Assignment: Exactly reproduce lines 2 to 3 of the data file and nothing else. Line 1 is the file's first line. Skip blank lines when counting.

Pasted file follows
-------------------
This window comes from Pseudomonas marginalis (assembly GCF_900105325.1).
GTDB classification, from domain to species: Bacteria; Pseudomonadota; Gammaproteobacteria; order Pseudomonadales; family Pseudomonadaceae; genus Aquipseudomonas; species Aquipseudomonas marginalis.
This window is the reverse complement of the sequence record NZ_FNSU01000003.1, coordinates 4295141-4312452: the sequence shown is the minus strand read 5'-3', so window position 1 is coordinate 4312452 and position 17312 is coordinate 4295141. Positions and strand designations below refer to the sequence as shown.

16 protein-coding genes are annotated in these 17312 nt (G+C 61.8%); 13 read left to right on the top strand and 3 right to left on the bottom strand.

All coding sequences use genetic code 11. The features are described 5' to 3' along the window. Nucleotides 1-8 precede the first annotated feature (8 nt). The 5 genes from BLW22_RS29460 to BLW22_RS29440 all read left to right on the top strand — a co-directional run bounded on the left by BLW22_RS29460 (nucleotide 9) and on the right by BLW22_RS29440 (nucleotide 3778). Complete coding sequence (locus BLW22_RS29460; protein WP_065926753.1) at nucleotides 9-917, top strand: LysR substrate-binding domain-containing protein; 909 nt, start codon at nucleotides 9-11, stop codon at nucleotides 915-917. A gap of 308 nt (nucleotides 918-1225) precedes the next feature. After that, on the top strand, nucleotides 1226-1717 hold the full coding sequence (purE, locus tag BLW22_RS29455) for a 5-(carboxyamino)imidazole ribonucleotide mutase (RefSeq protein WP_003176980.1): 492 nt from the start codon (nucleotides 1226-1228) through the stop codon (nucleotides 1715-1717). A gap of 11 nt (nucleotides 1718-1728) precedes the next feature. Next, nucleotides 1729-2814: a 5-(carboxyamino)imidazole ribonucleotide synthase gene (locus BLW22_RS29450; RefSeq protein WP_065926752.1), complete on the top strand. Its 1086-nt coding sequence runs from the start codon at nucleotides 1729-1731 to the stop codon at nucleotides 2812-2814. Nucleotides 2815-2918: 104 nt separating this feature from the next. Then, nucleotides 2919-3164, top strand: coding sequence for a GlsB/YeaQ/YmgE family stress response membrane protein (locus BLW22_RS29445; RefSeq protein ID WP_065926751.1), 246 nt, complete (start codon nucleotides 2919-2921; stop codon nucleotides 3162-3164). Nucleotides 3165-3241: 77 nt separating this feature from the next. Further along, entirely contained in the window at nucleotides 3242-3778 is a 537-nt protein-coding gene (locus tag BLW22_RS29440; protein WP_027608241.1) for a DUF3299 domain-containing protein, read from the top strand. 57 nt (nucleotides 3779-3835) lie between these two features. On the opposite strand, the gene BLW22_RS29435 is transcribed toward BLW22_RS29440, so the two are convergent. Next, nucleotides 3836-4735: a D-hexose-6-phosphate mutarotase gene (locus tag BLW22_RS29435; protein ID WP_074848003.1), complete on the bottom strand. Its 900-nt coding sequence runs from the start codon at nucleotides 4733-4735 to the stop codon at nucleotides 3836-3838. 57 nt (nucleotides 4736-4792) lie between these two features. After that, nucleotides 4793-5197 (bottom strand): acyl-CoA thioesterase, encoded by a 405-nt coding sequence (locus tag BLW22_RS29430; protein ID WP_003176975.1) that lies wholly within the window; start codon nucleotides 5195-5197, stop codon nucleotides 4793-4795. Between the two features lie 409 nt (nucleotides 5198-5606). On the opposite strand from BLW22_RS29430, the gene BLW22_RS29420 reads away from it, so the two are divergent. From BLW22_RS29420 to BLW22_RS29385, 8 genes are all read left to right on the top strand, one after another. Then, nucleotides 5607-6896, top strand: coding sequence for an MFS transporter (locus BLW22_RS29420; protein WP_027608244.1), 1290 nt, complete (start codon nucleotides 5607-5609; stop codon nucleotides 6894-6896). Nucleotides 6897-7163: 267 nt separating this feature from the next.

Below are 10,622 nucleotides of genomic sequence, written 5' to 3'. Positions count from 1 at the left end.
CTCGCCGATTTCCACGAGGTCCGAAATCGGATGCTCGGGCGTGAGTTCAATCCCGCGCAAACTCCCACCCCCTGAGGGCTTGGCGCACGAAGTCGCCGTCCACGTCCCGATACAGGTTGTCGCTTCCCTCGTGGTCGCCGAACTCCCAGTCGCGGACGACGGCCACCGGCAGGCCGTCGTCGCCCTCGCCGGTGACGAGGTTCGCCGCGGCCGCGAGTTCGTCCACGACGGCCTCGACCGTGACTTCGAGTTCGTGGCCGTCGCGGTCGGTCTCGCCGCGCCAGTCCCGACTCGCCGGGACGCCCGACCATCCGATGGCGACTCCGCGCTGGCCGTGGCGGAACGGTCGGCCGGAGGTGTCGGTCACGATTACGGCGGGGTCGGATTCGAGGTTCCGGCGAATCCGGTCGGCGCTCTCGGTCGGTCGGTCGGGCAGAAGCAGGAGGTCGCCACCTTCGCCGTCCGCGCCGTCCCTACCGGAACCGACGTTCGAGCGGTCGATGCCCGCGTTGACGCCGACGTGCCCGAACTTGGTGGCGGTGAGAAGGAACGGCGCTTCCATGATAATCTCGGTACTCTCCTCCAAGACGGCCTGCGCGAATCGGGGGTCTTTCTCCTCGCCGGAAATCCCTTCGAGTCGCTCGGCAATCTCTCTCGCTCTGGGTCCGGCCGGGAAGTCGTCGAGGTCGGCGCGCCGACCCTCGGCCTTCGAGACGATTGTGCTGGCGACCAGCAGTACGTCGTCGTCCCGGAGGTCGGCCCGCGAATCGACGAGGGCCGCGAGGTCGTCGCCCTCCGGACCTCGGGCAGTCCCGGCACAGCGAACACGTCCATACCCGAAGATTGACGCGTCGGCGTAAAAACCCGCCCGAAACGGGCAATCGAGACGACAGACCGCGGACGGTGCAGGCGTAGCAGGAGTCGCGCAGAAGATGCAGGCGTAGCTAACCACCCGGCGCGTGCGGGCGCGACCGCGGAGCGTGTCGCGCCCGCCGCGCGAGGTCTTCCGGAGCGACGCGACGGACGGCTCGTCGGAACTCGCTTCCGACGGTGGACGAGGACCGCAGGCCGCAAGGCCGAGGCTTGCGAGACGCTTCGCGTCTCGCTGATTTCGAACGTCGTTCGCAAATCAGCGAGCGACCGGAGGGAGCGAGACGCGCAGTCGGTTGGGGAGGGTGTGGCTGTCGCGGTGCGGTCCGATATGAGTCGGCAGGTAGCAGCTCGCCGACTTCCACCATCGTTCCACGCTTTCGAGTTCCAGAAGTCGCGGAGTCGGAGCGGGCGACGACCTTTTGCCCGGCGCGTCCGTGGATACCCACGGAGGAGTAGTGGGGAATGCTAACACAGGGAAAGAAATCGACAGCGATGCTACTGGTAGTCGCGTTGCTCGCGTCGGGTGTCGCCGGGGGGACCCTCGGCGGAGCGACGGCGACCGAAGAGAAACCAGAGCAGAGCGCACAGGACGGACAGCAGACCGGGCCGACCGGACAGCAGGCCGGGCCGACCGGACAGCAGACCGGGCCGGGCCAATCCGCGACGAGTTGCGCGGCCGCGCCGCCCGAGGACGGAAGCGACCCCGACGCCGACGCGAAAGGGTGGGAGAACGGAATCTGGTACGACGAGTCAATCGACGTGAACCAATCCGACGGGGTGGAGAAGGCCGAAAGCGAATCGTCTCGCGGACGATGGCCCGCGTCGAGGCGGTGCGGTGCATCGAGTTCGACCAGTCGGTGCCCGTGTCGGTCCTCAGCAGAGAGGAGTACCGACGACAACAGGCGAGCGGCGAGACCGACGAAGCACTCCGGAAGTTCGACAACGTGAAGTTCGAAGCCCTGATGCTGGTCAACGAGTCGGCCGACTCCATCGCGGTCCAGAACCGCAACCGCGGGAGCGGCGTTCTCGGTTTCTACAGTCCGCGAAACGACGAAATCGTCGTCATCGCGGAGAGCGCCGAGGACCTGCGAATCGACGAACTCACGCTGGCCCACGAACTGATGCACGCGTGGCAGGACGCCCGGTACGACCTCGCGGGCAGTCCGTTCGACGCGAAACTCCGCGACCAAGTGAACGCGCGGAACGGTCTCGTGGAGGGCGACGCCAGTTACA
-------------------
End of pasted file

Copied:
GTDB classification, from domain to species: Bacteria; Pseudomonadota; Gammaproteobacteria; order Pseudomonadales; family Pseudomonadaceae; genus Aquipseudomonas; species Aquipseudomonas marginalis.
This window is the reverse complement of the sequence record NZ_FNSU01000003.1, coordinates 4295141-4312452: the sequence shown is the minus strand read 5'-3', so window position 1 is coordinate 4312452 and position 17312 is coordinate 4295141. Positions and strand designations below refer to the sequence as shown.